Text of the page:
...are slowly springing into action. It always seem like it takes forever for things to really get going here. This is in part due to my proximity to the ocean. On days we get an onshore breeze, the temps can be 10 deg or more cooler than inland.
Chicago Hardy Fig: Protected with 5-6 inch layer of salt marsh hay. Dieback to within 1-1.5 ft of the base, this is pretty typical for me with this Fig. It was around 8ft tall at the end of last summer, but the majority of the upright growth probably didn't have time to harden off sufficiently before winter. Unfortunately, I hardly ever get any figs from this tree. No figs in the four years since I planted it outside and only 2-3 figs in 4-5 years I had it in a container.
Brown Turkey Fig: Protected with a 5-6 inch layer of salt marsh hay, first winter outside. I'm surprised at how well this did in its first winter... only around 40% dieback and some of the branches show no dieback at all. Overall this tree was much shorter than the Chicago Hardy with significantly less growth that had not hardened off.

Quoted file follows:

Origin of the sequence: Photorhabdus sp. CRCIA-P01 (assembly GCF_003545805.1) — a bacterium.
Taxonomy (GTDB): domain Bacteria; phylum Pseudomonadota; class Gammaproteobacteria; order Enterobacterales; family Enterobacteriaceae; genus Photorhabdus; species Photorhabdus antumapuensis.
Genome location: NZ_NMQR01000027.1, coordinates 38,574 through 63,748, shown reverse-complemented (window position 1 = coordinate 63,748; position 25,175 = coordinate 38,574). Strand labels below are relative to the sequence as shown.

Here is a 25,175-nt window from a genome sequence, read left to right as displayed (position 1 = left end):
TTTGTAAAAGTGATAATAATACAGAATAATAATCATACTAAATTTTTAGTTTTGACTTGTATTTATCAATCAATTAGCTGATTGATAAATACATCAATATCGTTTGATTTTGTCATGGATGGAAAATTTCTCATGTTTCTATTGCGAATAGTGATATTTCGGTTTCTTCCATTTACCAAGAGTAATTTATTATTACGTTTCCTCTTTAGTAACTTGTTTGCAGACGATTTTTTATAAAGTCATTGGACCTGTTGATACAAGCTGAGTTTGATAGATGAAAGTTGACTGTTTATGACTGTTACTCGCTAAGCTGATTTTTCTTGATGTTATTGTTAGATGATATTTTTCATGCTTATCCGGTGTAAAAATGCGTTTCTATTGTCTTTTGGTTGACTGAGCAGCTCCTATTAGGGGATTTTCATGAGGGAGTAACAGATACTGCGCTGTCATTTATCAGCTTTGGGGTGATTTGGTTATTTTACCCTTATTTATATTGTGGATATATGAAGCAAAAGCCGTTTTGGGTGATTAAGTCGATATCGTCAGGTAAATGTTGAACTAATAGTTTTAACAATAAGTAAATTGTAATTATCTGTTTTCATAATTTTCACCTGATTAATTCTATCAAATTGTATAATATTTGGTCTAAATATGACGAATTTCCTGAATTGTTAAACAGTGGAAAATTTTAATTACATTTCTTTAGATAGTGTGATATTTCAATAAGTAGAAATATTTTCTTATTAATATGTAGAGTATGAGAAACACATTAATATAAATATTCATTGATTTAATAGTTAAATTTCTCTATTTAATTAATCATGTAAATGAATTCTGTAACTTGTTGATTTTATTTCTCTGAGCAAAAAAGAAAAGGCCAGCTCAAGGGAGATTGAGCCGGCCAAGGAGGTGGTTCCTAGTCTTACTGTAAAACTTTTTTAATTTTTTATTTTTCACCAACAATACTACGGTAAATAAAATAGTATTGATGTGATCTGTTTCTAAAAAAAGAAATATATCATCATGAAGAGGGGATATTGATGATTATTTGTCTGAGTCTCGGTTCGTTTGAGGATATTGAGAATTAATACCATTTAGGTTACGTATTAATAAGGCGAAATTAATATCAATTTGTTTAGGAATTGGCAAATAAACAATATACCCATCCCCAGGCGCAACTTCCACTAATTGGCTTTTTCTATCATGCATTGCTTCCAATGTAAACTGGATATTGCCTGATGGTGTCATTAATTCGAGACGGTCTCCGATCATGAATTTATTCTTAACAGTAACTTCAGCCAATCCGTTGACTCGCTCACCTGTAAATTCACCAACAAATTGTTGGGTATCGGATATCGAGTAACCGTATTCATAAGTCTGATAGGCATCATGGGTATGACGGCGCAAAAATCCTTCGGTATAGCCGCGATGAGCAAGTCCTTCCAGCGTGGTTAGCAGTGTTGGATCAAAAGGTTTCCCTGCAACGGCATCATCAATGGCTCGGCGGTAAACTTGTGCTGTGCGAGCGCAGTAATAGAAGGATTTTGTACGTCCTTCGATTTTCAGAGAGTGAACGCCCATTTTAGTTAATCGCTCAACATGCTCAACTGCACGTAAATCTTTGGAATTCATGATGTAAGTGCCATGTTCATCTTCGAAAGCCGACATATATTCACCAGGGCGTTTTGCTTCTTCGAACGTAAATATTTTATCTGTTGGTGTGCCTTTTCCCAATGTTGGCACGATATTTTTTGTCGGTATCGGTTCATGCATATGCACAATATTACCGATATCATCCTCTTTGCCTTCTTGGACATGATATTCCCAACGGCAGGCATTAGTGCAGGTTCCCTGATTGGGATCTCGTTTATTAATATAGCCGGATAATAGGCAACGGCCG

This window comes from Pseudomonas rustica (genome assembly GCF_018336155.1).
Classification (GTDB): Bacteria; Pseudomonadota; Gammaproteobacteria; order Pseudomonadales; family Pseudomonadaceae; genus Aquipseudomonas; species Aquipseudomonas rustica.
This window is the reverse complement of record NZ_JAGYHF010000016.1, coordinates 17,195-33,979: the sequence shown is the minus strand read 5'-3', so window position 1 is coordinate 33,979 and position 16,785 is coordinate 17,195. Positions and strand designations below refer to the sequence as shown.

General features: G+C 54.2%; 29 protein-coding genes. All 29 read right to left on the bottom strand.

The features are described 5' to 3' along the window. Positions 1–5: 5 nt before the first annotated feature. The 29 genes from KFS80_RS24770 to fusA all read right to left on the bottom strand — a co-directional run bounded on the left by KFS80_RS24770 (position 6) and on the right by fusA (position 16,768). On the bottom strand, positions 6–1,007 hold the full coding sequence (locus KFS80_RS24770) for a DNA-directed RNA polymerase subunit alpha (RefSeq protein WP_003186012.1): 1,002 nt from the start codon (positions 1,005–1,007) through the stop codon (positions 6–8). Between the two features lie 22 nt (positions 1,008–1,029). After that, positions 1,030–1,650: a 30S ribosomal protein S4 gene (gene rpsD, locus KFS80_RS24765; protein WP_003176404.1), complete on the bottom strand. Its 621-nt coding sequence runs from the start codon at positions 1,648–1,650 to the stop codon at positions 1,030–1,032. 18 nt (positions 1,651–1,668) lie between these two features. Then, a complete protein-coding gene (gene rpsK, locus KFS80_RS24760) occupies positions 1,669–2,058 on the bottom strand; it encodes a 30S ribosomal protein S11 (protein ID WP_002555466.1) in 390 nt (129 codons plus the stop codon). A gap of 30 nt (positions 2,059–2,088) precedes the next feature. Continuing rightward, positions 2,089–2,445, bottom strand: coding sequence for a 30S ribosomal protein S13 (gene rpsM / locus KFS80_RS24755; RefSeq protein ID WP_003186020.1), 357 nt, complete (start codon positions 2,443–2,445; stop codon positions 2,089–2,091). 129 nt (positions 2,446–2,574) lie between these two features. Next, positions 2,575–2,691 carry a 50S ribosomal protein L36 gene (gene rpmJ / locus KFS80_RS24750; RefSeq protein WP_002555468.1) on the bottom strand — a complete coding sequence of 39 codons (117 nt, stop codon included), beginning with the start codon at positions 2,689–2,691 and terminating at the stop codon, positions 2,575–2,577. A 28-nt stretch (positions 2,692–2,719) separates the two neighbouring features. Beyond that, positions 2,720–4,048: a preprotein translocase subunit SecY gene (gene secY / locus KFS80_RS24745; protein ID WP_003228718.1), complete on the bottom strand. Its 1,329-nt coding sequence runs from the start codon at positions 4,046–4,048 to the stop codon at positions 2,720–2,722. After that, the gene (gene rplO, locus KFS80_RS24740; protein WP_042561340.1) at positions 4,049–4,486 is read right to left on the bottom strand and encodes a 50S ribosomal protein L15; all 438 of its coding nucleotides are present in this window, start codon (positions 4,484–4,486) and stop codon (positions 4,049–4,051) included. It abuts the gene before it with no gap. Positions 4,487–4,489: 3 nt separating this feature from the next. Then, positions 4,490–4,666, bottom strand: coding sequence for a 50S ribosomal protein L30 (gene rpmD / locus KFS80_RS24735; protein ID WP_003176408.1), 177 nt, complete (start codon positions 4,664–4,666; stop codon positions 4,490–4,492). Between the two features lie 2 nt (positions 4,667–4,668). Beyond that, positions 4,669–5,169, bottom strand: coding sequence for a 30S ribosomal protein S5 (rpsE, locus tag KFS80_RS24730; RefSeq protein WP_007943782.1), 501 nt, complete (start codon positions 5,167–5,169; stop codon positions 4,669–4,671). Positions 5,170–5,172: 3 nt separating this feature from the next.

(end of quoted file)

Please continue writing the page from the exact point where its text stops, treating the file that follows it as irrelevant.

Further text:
Surh-Anor pomegranate: Protected with a burlap wrap, first winter outside. Overall, I'm quite impressed. Minor dieback with the smallest twigs.
Salavatski/Russan #8: (No picture) Protected with burlap wrap, second winter outside. This pomegranate is much larger, it was 6-6.5 ft at the end of last season. Currently new growth is visible up to 4.5-5 ft above ground.
Agat: Protected with burlap wrap, first winter outside. Near complete dieback, new growth from just above the soil line. From the internet, this one was not supposed to be quite as hardy as either the Salavatski or Surh-Anor, my observations are in line with this assessment.